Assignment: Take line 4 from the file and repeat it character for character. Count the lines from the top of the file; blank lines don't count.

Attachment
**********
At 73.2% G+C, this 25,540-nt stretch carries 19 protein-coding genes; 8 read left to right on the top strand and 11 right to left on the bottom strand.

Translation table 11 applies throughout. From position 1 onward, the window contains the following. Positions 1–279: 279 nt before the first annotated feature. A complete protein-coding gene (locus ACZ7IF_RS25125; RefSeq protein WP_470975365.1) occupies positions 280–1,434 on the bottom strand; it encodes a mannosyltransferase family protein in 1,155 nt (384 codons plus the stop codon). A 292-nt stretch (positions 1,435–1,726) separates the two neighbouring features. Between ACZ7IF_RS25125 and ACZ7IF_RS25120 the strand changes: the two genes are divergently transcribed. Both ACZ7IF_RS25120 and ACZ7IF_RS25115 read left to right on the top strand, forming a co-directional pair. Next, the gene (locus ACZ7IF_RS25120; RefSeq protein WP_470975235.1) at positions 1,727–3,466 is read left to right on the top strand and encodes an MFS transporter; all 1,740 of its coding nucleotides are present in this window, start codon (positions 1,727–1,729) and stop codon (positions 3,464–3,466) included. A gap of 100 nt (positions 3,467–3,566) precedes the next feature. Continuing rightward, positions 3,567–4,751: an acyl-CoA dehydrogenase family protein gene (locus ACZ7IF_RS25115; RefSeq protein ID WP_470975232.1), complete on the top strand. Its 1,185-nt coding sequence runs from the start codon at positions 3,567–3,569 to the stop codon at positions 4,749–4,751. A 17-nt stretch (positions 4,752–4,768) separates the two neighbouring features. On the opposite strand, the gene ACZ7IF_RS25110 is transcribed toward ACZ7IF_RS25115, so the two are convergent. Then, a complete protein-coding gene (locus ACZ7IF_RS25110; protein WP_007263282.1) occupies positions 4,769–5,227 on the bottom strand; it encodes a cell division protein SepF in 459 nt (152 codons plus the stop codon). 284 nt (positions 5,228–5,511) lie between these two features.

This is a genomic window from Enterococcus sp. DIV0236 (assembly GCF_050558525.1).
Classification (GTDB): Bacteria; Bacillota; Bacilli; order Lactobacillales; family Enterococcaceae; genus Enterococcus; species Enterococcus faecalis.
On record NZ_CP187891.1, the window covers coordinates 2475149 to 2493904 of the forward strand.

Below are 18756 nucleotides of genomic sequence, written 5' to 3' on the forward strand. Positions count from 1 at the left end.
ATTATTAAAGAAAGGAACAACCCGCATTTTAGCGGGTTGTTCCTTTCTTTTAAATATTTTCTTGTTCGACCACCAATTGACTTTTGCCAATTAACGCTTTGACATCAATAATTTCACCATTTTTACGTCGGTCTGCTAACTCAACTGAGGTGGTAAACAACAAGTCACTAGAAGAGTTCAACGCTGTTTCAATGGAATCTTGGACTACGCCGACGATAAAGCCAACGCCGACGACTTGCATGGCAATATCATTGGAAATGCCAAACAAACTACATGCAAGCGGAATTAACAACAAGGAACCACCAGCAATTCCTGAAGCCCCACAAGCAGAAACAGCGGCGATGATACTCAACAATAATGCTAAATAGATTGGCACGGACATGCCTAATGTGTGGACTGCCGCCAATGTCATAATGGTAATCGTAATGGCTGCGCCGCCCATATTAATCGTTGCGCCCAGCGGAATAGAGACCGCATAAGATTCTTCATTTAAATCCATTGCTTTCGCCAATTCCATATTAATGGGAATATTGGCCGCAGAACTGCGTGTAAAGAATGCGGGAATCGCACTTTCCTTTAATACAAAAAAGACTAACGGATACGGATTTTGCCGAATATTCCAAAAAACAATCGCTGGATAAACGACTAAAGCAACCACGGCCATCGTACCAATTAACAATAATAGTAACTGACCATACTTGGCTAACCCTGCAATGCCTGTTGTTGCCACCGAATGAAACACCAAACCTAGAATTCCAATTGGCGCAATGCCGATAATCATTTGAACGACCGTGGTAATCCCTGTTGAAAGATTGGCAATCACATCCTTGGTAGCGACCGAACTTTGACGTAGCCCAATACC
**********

Classification (GTDB): Bacteria; Bacillota; Bacilli; order Lactobacillales; family Enterococcaceae; genus Enterococcus; species Enterococcus faecalis.